Today's youngest PR pros hadn't even been born in 1982 when seven Americans were killed by cyanide-laced Tylenol capsules. Yet, a quarter-century later, Johnson & John-son's response to the poisonings and to a seemingly insurmountable threat to the brand remains a ubiquitous PR case study, the success story that set a new standard in crisis management.
The communications environment has changed dramatically since the Tylenol poisonings thanks to the Internet, social media, class-action lawsuits, globalization, changing public expectations about government over- sight and corporate responsibility, and just plain information overload. The beauty of the Tylenol case is that the company's strategic approach remains every bit as elegant as it was in the days before "text" was a verb.
Principle 1: Put public safety and well-being first. J&J's responsibility to its customers is the first element of its corporate credo and there is no better guiding beacon for any institution.
Regardless of whether a situation actually puts lives on the line, an organization will find that "doing the right thing" - and each of us knows what that is when we see it - will ultimately lead it toward protecting its reputation and its own long-term interests.
Principle 2: Over-communicate.
If it feels like you're reaching out too often and to too many people, it's probably about right.
Arguably, the window of opportunity to influence public perception and behavior is even smaller today than it was in the early '80s. And the media cacophony is much louder today. It takes commitment, ingenuity, and a compelling message to cut through the clutter.
Principle 3: Exceed expectations. J&J clearly understood what its most important audiences - the drivers of its reputation - expected from the company.
The lesson is not "do a national recall" or "put your CEO on television," but rather, take the action that is needed to protect or repair the confidence of your stakeholders. Don't expect to get credit for what a reasonable person would see as the least that you can do; be prepared to go above and beyond. The setting of the bar is unique to each organization - and if you don't know where it is before crisis strikes, you'd better find out.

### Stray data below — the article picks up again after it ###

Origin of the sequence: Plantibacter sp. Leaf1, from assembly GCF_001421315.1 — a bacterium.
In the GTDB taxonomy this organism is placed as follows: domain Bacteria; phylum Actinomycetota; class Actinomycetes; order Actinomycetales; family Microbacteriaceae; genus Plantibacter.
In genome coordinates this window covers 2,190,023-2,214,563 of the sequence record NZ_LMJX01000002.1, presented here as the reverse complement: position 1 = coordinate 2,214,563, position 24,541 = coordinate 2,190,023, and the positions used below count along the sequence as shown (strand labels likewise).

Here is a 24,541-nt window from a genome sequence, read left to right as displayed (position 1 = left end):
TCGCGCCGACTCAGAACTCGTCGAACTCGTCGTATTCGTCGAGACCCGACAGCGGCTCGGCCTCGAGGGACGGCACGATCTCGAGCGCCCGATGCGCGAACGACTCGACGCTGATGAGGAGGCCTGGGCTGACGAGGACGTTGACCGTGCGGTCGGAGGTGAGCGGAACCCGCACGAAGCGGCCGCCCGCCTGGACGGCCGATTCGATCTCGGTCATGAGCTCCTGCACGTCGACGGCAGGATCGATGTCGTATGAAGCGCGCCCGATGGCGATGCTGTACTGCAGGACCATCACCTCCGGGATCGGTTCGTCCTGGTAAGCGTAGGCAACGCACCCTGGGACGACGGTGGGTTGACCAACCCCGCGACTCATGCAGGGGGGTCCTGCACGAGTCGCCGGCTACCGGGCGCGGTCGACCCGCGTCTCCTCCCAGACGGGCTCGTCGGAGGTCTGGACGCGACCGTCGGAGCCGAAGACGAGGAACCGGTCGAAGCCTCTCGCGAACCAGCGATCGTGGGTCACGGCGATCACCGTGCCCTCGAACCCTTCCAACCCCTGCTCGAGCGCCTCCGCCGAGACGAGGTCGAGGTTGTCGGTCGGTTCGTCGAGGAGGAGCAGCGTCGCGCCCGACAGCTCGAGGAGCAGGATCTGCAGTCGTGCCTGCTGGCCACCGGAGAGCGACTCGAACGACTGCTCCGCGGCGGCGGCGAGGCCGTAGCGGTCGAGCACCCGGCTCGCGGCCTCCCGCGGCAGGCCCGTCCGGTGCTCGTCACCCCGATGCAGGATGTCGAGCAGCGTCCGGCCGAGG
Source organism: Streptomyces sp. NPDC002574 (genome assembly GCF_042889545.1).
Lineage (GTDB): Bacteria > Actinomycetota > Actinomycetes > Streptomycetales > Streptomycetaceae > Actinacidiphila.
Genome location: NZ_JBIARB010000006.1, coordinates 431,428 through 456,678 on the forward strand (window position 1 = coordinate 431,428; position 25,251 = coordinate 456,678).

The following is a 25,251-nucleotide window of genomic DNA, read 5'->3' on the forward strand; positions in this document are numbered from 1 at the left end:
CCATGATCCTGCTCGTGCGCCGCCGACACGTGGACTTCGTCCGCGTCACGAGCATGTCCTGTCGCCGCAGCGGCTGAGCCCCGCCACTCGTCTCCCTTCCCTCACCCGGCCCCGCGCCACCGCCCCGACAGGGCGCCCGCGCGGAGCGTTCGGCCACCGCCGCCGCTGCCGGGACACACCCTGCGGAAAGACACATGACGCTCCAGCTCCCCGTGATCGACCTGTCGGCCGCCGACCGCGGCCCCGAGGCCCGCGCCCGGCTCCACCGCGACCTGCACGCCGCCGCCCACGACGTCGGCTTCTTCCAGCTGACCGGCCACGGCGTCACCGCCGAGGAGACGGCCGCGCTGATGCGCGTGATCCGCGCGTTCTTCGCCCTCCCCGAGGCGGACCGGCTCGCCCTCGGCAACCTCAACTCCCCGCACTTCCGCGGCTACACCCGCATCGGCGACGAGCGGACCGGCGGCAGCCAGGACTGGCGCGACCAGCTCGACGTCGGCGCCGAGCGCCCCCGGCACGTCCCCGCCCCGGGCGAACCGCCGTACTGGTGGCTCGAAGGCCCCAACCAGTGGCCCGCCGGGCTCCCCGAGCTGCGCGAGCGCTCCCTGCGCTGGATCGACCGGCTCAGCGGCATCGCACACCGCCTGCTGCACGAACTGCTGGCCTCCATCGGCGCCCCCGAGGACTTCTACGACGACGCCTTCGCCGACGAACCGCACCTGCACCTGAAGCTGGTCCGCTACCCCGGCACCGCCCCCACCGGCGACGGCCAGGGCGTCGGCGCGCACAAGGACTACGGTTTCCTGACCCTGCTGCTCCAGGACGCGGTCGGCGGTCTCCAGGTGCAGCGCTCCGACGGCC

If a central test of crisis response is the speed and fullness of recovery, the Tylenol case has forever skewed the grading curve: The product, which had been the best-selling over-the-counter pain reliever, regained much of its market share by spring 1987, totally recovered within a year, and remains number one today.
The takeaway for today's practitioners: By all means, harness the latest and most effective communications tools, technologies, and channels. But take care never to confuse tools with results or message with integrity. Successful crisis management is still about sustaining and rebuilding relationships through the toughest of times. That means knowing who matters and convincing them that they are in trustworthy hands.
Karen Doyne heads the crisis practice for Burson-Marsteller US and is an MD in the agency's Washington, DC, office.